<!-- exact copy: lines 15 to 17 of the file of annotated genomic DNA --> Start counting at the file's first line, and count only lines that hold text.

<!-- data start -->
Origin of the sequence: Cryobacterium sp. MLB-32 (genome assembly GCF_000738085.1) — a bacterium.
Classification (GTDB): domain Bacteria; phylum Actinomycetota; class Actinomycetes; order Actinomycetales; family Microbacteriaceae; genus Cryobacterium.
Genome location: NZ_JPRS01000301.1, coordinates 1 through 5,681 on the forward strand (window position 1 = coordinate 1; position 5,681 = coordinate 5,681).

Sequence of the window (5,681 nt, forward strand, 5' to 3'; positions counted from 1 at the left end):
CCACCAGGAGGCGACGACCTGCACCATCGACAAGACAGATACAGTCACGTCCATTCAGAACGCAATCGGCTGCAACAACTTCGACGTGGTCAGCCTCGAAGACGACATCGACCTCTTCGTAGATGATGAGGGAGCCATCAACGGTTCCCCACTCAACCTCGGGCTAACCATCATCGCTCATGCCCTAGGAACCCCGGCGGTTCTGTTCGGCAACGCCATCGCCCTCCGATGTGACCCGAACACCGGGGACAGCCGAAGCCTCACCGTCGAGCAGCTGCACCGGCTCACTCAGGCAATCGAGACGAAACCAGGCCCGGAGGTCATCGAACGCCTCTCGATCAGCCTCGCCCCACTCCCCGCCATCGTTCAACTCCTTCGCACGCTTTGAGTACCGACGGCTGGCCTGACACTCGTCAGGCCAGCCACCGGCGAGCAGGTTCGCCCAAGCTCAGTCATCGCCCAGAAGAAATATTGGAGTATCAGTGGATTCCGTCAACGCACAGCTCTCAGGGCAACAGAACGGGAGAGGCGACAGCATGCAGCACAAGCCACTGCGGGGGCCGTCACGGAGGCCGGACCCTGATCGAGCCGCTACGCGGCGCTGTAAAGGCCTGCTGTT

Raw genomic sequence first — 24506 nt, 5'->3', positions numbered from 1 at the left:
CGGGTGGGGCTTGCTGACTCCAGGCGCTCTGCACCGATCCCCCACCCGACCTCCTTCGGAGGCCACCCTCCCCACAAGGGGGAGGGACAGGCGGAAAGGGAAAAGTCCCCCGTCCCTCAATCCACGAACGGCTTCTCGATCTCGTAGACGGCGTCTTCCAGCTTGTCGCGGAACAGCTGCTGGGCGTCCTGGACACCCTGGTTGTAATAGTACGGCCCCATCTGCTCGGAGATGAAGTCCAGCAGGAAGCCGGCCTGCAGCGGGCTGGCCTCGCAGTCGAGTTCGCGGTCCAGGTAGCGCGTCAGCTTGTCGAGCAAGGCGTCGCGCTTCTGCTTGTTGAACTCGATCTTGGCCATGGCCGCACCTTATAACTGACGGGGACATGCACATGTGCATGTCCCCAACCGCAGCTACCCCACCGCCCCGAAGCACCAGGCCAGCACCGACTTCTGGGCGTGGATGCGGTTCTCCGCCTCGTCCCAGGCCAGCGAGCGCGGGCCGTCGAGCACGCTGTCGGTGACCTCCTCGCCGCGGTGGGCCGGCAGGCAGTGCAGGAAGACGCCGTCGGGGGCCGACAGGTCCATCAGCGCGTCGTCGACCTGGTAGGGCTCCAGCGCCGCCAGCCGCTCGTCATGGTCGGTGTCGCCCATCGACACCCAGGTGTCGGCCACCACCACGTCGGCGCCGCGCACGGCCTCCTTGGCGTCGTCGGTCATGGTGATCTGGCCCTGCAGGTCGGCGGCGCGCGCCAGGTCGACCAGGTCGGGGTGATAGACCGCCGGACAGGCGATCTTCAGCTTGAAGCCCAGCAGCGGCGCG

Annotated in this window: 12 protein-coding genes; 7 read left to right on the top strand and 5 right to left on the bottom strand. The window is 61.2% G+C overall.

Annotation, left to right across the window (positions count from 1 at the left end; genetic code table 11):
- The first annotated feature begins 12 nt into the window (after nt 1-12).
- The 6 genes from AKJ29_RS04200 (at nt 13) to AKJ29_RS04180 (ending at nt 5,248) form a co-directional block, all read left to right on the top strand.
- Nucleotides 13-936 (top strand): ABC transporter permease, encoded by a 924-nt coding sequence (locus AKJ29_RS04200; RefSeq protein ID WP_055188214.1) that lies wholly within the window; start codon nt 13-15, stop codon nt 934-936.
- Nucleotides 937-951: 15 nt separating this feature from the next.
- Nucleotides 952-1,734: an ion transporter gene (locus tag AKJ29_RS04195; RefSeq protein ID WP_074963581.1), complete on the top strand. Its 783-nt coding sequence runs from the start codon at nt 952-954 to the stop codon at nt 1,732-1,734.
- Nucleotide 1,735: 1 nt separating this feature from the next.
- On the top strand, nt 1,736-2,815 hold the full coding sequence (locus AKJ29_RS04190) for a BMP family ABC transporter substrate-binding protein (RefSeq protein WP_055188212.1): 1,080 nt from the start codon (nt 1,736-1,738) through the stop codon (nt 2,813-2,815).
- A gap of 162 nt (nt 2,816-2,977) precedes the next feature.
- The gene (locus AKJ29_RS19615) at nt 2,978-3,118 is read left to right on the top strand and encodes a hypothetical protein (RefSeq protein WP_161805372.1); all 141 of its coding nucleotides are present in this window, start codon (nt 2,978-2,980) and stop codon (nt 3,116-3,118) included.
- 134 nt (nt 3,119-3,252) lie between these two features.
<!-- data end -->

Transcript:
- Nucleotide 1,735: 1 nt separating this feature from the next.
- On the top strand, nt 1,736-2,815 hold the full coding sequence (locus AKJ29_RS04190) for a BMP family ABC transporter substrate-binding protein (RefSeq protein WP_055188212.1): 1,080 nt from the start codon (nt 1,736-1,738) through the stop codon (nt 2,813-2,815).
- A gap of 162 nt (nt 2,816-2,977) precedes the next feature.